Former artistic director Gary Harris has gone all out with his designs for this ambitious new production of the most romantic of all the fairytale ballets, with its feast of virtuoso dance.
Huge sets create a soaring vertical space, courtiers' costumes are lush and velvety in a jewel box of medieval colour, the five pastel fairies are a gauzy dream, woodland nymphs flitter through the forest, and handsome princes abound.
A spectacular Weta Workshop dragon breathes fire and fury in its defence of Carabosse, the wicked Black Fairy. Guest artist Stella Abrera, a soloist with American Ballet Theatre where the RNZB's new artistic director Ethan Stiefel was a principal dancer, is an exquisite Princess Aurora on Auckland's opening night, with spell-binding perfection of technique.
She is well matched by the bravura specialist, Sergio Torrado, as Prince Desire in the first cast. Spanish-born Torrado is a new addition to the company ranks, and a former principal with Pennsylvania Ballet.
But all is not well with this Sleeping Beauty. The vital elements are there for a spectacular performance, but the magic never quite ignites.
For all her beauty, talent and artistic accomplishment, Abrera fails to capture the emotional spirit of a 16-year-old Aurora and Torrado's prince seems more puffed up with muscular skill than bewitched. It makes for a lukewarm conjugation.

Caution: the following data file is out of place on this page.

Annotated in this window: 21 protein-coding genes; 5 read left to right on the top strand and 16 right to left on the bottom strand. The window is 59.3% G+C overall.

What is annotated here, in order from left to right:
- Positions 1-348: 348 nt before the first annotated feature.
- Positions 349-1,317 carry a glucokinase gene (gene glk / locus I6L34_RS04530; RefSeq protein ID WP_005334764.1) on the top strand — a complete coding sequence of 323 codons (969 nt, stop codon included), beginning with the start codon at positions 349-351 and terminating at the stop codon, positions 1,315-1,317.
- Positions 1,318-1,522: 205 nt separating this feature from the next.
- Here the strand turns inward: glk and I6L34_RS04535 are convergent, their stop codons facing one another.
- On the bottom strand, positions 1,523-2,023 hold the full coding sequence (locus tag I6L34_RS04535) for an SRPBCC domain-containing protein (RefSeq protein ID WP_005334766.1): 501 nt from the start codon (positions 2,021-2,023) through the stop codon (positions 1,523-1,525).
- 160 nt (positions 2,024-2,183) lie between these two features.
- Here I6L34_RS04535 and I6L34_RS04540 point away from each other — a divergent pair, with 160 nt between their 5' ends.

However, in contrast Beauty, the Blue Fairy (Ginny Gan), Grace, the Orange Fairy (Antonia Hewitt), Song, the Yellow Fairy (Adriana Harper), and Witt, the Green Fairy (a vivacious Lucy Green) express their namesake qualities with sure-footed, gorgeous lightness. Klytie Campbell does well as the evil Carabosse and Brendan Bradshaw and Jacob Chown stand out from the fine ranks of cavaliers, other princes and Prince Desire's friends.
Shannon Dawson and Lucy Balfour, as the feline Catabutte and Lady Florine kitted out to the hilt, again by Weta Workshop, provide welcome dashes of humour as well as some fine character dancing.
But it's left to Abigail Boyle, the Lilac Fairy, beautifully embodying her trait of Wisdom, to bring any emotional satisfaction to this rendering of the classic tale. And she does so with a star-quality blend of grace, clarity and a subtle power.
What: The Sleeping Beauty, with the Royal New Zealand Ballet.
Where: Civic Theatre.
When: Until December 4.By Bernadette Rae